2. Primary and Secondary sources of Edible oil
  3. Major edible oil importing countries
  4. About National Edible Oil Mission-Oil Palm (NMEO-OP) and its provisions

Mains Link:

Why does India have to import edible oils? What is the burden of importing edible oils on the government’s exchequer? What can we do to boost the domestic production of edible oils? Elaborate.

Sources: the Hindu.

What are Technical Textiles?

GS Paper 3

Topics Covered: Indigenization of technology and developing new technology.

 

Context:

The Centre is targeting five times’ increase in export of technical textiles in three years.

 

Technical Textiles market and India’s share in it:

  • The world market for technical textiles is $250 billion and India’s share is $19 billion.
  • The biggest players are the U.S., West European countries, China and Japan.

 

Government efforts in this regard:

  • In January 2019, the government issued 207 HSN Codes for technical textiles and in less than two years, India had become a net exporter of technical textiles.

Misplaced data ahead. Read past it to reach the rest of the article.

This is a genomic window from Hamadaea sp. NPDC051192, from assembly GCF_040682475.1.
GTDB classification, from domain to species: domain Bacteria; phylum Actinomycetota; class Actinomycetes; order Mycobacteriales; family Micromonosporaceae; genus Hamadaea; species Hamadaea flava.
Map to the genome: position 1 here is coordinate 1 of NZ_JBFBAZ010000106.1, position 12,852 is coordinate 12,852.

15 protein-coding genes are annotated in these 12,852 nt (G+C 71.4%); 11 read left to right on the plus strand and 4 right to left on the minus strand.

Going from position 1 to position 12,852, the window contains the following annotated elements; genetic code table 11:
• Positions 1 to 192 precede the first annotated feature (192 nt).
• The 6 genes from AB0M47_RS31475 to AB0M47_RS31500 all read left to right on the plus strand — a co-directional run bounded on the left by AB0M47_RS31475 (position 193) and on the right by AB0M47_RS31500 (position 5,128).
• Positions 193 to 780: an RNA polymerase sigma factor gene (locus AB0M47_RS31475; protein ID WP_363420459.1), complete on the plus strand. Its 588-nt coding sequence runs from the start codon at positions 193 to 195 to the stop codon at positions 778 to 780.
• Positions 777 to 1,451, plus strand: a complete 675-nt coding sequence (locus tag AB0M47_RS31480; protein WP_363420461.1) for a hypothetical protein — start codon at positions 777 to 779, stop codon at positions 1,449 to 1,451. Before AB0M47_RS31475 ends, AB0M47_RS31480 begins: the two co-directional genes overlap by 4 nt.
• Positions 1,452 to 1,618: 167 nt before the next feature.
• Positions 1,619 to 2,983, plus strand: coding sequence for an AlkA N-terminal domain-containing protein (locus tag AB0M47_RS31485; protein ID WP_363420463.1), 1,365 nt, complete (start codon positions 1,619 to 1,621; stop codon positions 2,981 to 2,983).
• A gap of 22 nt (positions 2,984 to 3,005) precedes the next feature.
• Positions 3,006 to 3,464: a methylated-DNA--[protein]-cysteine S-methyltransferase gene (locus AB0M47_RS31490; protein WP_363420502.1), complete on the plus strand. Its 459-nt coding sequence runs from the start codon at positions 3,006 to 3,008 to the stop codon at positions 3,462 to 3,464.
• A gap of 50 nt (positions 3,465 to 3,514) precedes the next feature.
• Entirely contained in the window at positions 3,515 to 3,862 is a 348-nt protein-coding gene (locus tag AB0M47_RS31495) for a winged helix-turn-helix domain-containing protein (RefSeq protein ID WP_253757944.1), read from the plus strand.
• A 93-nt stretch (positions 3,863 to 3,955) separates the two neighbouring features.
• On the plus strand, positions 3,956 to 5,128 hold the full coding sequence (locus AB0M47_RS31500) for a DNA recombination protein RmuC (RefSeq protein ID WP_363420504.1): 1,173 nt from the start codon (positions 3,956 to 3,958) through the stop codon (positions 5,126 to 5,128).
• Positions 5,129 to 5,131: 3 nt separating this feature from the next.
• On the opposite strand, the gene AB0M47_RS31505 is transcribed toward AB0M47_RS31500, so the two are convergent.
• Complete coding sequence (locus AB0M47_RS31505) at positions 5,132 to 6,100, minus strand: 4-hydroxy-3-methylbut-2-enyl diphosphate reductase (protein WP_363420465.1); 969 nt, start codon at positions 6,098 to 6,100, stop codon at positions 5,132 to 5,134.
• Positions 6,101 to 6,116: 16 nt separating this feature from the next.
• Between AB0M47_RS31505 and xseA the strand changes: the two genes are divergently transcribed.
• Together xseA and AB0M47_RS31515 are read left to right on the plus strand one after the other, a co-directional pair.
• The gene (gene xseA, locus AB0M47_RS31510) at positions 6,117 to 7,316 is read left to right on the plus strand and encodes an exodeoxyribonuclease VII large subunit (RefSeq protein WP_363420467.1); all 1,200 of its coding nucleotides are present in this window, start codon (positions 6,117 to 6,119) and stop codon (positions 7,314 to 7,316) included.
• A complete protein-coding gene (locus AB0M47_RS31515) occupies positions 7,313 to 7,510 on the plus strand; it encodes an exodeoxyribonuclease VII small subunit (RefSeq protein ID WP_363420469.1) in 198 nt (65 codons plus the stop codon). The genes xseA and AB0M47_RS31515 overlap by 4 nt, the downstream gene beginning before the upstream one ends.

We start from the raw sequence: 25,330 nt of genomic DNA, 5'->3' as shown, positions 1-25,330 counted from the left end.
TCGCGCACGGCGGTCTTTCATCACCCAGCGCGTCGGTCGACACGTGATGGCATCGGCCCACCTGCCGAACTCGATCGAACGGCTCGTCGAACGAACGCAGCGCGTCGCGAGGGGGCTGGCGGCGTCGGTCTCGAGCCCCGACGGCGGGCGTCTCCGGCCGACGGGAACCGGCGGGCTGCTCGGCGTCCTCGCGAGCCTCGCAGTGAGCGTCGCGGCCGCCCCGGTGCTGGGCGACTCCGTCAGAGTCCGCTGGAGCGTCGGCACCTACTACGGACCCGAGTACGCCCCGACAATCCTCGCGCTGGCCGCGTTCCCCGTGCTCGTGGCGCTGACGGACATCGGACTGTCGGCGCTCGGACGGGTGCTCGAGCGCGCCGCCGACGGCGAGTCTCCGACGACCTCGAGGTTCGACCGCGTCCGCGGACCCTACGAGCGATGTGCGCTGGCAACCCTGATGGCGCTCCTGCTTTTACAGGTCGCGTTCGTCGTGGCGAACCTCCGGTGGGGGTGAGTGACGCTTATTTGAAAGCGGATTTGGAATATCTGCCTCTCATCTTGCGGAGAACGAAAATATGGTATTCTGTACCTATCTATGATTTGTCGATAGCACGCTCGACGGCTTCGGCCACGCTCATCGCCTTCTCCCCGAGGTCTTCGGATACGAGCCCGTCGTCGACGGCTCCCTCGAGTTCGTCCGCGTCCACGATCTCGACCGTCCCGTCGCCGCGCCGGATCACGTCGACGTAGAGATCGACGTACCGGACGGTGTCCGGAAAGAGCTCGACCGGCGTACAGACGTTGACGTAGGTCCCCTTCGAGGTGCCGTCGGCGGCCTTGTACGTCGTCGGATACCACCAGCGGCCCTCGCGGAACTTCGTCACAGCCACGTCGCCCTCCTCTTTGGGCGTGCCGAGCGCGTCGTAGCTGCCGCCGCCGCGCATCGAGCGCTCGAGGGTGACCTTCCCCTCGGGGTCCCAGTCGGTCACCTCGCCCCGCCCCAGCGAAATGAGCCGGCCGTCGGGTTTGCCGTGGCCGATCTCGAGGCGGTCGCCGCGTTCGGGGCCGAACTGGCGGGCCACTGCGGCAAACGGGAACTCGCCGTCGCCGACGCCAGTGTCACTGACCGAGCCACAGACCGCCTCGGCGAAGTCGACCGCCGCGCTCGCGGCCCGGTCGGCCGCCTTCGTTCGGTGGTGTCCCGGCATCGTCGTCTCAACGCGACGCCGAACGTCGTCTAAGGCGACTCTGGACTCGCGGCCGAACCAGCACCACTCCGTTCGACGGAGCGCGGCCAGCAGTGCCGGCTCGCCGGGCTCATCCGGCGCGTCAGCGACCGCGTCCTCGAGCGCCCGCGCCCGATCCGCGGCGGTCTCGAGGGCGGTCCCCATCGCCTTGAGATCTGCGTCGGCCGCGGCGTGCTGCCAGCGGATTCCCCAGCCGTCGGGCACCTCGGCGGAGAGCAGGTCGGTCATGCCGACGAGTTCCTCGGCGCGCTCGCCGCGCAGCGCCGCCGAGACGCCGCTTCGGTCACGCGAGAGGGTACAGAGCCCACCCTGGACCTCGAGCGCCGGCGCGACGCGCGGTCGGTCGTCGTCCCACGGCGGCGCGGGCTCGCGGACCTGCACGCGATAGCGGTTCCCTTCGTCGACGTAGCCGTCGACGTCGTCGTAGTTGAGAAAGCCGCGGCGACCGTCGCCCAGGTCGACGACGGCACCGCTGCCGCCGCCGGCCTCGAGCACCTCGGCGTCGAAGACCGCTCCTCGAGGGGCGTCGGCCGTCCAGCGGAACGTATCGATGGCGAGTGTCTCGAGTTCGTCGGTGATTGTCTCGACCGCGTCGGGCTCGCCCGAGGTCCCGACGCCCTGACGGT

• It also unveiled the National Technical Textiles Mission in February last year.
  • As many as 92 technical textile items have been made mandatory for use by government organisations covering agriculture, horticulture, highways, railways, water resources, and medical applications.

 

About the National Technical Textiles Mission:

The Cabinet Committee on Economic Affairs (CCEA) had, in 2020, approved the setting up of a National Technical Textiles Mission at an total outlay of ₹1,480 Crore.

 

Aim:

To position the country as a global leader in technical textiles and increase the use of technical textiles in the domestic market.

 

The Mission will be implemented for four years from 2020-2021 and will have four components:

  1. The first component will focus on research and development and innovation and will have an outlay of ₹1,000 crore. The research will be at both, fibre level and application-based in geo, agro, medical, sports and mobile textiles and development of bio-degradable technical textiles.